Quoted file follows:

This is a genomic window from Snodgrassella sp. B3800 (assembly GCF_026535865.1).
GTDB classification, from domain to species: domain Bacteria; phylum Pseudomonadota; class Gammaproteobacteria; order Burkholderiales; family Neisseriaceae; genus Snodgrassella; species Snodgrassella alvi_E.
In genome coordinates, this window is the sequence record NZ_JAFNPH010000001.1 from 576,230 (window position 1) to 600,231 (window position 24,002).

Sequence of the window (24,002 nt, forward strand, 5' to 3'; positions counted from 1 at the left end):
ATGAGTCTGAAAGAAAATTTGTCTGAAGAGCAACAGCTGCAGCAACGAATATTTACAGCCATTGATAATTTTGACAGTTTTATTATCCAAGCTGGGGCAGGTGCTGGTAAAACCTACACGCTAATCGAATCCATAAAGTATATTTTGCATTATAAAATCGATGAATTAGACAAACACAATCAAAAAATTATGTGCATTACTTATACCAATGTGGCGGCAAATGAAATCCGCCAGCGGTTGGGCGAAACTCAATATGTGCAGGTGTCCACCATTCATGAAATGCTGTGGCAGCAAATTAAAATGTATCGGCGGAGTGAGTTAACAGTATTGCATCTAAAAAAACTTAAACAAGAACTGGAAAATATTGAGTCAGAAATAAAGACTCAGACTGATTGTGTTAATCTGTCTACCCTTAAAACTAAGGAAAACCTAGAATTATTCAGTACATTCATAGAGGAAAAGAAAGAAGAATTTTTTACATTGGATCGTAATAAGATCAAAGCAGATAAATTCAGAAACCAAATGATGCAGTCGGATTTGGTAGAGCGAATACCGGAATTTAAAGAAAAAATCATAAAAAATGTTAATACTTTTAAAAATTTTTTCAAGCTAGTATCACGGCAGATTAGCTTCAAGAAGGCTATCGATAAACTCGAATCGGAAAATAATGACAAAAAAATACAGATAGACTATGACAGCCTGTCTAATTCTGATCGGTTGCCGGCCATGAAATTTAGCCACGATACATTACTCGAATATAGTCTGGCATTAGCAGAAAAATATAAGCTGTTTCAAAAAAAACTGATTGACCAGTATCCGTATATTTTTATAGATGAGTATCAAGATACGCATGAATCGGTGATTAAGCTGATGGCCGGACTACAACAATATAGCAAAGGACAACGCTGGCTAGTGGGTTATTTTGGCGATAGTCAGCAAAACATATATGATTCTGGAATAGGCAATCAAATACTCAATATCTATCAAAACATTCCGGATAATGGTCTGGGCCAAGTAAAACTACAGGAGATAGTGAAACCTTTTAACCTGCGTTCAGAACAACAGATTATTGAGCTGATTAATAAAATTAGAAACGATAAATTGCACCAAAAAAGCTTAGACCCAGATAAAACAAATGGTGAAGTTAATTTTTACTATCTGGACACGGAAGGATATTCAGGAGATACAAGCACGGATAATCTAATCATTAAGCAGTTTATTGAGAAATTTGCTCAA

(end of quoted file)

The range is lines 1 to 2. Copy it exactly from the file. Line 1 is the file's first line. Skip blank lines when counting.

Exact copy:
This is a genomic window from Snodgrassella sp. B3800 (assembly GCF_026535865.1).
GTDB classification, from domain to species: domain Bacteria; phylum Pseudomonadota; class Gammaproteobacteria; order Burkholderiales; family Neisseriaceae; genus Snodgrassella; species Snodgrassella alvi_E.